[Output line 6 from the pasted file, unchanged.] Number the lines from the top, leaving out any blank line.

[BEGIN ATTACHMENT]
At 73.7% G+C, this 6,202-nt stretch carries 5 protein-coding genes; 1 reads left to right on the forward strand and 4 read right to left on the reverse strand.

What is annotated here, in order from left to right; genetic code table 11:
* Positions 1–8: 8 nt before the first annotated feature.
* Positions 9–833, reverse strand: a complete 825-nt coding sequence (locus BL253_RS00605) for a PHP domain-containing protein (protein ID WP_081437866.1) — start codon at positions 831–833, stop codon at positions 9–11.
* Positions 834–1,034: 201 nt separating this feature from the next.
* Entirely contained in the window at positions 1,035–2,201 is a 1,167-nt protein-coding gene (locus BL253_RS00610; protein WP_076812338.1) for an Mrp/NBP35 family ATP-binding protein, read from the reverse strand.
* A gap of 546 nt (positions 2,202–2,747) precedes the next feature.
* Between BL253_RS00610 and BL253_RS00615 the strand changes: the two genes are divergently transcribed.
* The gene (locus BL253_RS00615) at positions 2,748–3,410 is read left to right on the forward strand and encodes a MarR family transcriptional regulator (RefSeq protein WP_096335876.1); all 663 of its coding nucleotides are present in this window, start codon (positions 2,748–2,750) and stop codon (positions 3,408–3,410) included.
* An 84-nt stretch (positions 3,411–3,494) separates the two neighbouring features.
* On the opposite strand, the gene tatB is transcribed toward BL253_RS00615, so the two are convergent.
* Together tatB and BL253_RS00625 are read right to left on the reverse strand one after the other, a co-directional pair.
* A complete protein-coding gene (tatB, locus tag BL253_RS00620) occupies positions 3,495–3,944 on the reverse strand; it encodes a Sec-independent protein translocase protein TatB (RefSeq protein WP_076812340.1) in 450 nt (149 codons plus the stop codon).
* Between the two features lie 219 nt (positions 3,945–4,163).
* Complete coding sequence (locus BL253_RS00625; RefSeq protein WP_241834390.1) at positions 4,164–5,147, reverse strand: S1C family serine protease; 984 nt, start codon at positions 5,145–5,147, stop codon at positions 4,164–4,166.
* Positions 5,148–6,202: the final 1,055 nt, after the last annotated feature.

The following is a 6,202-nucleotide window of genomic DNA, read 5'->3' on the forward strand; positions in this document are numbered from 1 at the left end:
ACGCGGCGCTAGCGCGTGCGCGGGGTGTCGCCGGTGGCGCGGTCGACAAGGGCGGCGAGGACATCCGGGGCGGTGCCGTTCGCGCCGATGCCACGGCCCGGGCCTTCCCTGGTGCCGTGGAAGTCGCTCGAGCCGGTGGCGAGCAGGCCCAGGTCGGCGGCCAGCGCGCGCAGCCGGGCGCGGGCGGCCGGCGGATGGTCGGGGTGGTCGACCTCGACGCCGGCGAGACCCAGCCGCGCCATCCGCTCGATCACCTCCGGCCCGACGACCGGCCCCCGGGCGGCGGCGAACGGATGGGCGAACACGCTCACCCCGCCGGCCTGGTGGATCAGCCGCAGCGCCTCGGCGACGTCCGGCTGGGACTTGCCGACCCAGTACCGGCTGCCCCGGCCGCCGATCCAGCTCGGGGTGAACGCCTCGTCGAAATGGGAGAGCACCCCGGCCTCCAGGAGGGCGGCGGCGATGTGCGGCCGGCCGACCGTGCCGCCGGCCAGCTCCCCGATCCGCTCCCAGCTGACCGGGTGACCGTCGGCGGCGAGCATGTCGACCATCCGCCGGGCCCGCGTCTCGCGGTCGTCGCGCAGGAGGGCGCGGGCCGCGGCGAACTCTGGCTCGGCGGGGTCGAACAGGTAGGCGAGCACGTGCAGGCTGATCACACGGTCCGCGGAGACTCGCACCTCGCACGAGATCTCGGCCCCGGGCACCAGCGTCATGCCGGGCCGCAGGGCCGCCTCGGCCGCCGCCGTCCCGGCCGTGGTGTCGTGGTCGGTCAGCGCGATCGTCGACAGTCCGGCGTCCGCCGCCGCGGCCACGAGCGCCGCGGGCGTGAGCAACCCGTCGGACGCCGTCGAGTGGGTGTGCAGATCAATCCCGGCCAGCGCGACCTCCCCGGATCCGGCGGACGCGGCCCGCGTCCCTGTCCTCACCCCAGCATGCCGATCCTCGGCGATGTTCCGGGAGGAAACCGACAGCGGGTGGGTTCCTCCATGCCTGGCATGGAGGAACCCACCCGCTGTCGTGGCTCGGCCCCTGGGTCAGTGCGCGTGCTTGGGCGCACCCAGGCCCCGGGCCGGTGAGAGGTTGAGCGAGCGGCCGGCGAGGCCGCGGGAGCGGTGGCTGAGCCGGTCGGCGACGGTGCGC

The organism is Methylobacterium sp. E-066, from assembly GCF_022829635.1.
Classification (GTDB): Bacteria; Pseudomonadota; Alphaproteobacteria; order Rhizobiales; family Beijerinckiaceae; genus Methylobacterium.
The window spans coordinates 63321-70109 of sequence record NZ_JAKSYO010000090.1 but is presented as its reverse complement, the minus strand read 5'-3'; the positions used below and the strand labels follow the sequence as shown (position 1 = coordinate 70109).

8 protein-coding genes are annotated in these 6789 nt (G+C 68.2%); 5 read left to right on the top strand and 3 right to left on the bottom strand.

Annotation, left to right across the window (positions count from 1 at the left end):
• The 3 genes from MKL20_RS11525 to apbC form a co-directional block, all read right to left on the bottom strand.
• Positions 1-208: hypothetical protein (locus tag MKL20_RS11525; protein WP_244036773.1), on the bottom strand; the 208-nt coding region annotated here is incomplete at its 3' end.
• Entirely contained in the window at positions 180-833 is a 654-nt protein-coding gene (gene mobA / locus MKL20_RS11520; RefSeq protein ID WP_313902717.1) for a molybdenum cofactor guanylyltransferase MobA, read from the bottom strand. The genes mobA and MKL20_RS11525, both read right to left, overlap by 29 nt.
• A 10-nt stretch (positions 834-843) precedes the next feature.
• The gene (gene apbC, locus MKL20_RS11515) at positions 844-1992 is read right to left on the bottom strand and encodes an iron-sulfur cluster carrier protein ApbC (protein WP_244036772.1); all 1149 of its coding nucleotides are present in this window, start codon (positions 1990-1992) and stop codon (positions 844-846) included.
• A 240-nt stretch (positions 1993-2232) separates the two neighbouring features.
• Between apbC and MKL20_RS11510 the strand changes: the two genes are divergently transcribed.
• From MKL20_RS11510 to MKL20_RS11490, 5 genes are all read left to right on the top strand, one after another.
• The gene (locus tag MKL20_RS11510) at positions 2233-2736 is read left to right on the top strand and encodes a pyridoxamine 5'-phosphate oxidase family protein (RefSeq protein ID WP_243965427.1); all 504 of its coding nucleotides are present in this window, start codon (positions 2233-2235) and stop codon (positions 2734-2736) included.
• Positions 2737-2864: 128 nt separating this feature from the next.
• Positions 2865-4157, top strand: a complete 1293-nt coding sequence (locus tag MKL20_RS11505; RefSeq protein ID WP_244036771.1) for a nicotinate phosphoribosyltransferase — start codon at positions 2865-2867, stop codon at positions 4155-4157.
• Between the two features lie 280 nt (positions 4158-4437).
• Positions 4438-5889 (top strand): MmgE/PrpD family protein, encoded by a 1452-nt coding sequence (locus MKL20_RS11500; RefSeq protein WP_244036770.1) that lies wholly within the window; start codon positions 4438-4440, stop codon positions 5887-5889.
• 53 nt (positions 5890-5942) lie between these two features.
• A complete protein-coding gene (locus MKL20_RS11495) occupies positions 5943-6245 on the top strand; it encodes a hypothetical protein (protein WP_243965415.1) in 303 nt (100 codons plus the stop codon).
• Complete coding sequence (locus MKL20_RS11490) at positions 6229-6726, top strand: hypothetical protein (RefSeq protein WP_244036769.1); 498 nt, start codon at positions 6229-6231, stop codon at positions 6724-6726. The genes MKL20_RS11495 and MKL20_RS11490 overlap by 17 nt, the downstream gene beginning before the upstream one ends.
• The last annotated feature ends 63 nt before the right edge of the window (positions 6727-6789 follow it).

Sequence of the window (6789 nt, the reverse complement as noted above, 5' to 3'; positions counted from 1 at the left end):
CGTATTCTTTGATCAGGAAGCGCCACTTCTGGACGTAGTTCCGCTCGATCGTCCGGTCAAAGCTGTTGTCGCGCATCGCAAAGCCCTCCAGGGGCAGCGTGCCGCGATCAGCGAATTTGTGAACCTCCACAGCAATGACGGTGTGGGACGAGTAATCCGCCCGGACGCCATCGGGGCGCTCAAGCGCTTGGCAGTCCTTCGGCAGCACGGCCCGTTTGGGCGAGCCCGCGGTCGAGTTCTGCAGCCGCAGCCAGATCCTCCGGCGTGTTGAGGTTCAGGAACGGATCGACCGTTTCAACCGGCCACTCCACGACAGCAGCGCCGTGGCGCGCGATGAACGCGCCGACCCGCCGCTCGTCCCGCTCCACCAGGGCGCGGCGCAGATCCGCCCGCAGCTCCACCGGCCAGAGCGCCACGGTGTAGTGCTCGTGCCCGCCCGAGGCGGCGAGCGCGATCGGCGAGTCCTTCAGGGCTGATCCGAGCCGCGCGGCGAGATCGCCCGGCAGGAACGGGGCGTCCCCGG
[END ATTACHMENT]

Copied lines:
* Entirely contained in the window at positions 1,035–2,201 is a 1,167-nt protein-coding gene (locus BL253_RS00610; protein WP_076812338.1) for an Mrp/NBP35 family ATP-binding protein, read from the reverse strand.